Trigeminal ganglion

The trigeminal ganglion (or Gasserian ganglion, or semilunar ganglion, or Gasser's ganglion) is a sensory ganglion of the trigeminal nerve (CN V) that occupies a cavity (Meckel's cave) in the dura mater, covering the trigeminal impression near the apex of the petrous part of the temporal bone.

From the ganglion, the 3 major divisions of the trigeminal nerve emerge anteriorly and inferiorly, with the first two (ophthalmic and maxillary divisions) passing anteriorly to enter the cavernous sinus, and the third (mandibular division) descending into the foramen ovale.

medial: motor root of the trigeminal nerve and sphenoid bone

lateral: posterior part of the cavernous sinus, petrous apex and petrous segment of the internal carotid artery

anterior: cavernous sinus and cavernous segment of the internal carotid artery

posterior: prepontine cistern

inferior: greater petrosal nerve and middle cranial fossa

small ganglionic branches of the cavernous portion of the internal carotid artery

accessory meningeal artery (from the maxillary artery, via the foramen ovale)

The ganglionic epineurium is innervated by the nervus spinosus from the mandibular division of the trigeminal nerve which re-enters the skull via the foramen spinosum.

Earlier studies have shown that the trigeminal ganglion (TG) comprises several receptors and signal molecules that are involved in the process of peripheral sensitization, which influences the development and persistence of neuropathic pain. Targeting TG can modulate this sensitization pathway and mediate the pain-relieving effect. So far,there are few studies in which modulation approaches to TG itself have been suggested so far. “Trigeminal ganglion modulation” and “trigeminal neuralgia” were used as search phrases in the Scopus Index and PubMed databases to discover articles that were pertinent to the topic. Kc et al. in a review, addressed the role of the trigeminal ganglion in TN and underlying molecules and neuropeptides implicated in trigeminal pain pathways in processing pathological orofacial pain. They also reviewed different modulation approaches in TG for trigeminal neuralgia treatment. Furthermore, they discussed the prospect of targeting trigeminal ganglion to manage such intractable pain 1).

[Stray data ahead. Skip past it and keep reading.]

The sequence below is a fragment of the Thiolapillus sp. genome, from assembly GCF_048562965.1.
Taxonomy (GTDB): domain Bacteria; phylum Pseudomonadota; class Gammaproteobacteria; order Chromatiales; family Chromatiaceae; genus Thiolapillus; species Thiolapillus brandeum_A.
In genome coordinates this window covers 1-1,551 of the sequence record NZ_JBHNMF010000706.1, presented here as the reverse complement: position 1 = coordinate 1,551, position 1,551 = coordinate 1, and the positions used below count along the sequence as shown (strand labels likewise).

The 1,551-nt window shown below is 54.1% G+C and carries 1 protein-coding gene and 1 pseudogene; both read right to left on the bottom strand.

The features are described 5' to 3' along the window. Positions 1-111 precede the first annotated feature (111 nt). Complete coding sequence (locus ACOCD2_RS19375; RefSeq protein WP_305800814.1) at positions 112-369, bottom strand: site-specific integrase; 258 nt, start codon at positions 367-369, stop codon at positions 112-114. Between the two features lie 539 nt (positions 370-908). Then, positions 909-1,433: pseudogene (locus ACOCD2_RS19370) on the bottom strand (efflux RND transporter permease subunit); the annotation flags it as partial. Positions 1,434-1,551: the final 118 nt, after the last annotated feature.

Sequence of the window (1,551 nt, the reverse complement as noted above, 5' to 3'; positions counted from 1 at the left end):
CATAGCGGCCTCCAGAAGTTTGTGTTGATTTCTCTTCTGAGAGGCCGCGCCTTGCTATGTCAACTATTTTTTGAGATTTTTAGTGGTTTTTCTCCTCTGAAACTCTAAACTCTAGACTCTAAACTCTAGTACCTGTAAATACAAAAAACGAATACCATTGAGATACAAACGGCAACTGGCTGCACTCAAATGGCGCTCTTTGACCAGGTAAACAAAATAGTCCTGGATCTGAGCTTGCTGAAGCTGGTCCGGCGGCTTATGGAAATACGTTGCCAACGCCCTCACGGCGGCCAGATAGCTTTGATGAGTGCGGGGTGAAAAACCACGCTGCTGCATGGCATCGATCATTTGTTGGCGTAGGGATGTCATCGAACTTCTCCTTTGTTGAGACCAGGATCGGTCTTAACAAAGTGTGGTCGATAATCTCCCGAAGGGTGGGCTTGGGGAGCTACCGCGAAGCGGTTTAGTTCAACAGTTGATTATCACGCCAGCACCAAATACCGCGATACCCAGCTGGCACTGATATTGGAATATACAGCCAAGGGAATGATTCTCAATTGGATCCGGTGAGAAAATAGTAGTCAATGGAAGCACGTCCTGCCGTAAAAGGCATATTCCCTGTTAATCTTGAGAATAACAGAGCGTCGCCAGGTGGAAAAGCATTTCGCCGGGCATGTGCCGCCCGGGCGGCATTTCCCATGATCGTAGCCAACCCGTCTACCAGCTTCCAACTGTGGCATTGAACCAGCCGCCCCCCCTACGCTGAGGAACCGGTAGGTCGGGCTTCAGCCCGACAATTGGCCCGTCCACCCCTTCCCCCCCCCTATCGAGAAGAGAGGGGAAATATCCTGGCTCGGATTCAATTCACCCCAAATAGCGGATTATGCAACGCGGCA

Traditionally, a pterional approach is utilized to access the Meckel cave. Depending on the tumor location, extradural dissection of the Gasserian ganglion can be performed. An endoscopic endonasal approach could potentially avoid a craniotomy in these cases.

An endoscopic endonasal approach as well as a lateral approach to the Meckel cave on six anatomic specimens, to access the Meckel cave endoscopically, a complete sphenoethmoidectomy and maxillary antrostomy followed by a transpterygoid approach was performed. For lateral access, a pterional craniotomy with extradural dissection was performed.

The endoscopic endonasal approach allowed adequate access to the Gasserian ganglion. All the relevant anatomy was identified without difficulty. Both approaches allowed for a similar exposure, but the endonasal approach avoided brain retraction and improved anteromedial exposure of the Gasserian ganglion 2).

Kc E, Islam J, Park YS. Trigeminal ganglion itself can be a viable target to manage trigeminal neuralgia. J Headache Pain. 2022 Nov 24;23(1):150. doi: 10.1186/s10194-022-01512-x. PMID: 36424545.
Van Rompaey J, Bush C, Khabbaz E, Vender J, Panizza B, Solares CA. What is the Best Route to the Meckel Cave? Anatomical Comparison between the Endoscopic Endonasal Approach and a Lateral Approach. J Neurol Surg B Skull Base. 2013 Dec;74(6):331-6. doi: 10.1055/s-0033-1342989. Epub 2013 Apr 5. PubMed PMID: 24436933.
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  • Last modified: 2022/11/25 09:06
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